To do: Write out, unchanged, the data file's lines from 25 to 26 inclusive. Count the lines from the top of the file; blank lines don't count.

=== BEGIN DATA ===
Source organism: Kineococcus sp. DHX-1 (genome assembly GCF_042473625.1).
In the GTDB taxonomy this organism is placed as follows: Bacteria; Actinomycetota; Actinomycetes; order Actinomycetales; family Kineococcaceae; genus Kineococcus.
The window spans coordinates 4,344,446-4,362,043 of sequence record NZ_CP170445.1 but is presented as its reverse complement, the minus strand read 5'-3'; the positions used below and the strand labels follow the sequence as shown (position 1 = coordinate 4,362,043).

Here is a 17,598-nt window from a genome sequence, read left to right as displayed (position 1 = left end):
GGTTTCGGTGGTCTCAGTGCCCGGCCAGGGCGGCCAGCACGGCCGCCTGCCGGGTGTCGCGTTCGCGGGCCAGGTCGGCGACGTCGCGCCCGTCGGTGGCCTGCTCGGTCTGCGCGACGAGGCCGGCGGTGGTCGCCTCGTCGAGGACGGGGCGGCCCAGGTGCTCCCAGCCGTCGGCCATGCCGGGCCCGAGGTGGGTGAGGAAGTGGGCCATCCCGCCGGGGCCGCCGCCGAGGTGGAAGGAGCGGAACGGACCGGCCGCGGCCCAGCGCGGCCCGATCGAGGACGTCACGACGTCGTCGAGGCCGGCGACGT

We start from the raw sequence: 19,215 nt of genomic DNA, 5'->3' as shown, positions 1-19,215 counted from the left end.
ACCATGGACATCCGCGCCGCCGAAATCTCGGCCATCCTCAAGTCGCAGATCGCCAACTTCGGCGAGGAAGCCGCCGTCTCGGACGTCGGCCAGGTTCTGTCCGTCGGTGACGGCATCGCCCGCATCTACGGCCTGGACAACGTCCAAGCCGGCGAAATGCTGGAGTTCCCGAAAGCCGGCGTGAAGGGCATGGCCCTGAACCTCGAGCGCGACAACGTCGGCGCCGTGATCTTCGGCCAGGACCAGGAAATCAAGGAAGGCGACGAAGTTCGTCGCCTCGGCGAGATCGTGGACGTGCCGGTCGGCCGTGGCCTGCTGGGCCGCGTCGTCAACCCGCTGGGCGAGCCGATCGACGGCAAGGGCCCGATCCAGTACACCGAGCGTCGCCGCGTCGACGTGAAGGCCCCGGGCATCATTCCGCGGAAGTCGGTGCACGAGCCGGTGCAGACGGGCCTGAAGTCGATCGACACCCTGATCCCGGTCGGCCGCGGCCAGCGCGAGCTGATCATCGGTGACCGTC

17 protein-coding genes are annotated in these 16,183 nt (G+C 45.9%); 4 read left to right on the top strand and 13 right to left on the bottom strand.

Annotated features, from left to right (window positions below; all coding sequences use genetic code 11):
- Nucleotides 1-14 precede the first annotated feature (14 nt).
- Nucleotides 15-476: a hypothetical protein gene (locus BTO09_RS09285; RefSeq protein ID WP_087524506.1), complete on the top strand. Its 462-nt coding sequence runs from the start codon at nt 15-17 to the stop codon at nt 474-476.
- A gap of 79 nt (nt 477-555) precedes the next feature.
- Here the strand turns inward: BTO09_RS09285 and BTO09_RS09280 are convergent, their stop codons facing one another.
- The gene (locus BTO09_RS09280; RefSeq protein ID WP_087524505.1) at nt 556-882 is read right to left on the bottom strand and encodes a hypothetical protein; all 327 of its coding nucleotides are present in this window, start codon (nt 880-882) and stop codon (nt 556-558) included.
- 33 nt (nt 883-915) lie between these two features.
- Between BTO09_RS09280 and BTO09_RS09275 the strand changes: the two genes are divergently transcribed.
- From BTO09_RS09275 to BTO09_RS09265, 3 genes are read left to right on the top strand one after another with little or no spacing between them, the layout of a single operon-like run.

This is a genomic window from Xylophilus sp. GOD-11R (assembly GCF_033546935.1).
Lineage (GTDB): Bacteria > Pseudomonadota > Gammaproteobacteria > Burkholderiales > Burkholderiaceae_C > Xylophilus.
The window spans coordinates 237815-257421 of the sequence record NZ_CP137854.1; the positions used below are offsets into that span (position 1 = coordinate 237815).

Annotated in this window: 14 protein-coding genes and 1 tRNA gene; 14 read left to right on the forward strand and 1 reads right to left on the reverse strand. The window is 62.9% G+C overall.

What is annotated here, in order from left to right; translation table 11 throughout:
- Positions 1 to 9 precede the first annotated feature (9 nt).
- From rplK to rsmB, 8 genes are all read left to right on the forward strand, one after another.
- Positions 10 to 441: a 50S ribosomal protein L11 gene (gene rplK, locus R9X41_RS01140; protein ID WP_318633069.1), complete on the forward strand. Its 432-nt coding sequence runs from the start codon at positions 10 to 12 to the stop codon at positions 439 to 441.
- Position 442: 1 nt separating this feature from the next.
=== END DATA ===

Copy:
- Positions 10 to 441: a 50S ribosomal protein L11 gene (gene rplK, locus R9X41_RS01140; protein ID WP_318633069.1), complete on the forward strand. Its 432-nt coding sequence runs from the start codon at positions 10 to 12 to the stop codon at positions 439 to 441.
- Position 442: 1 nt separating this feature from the next.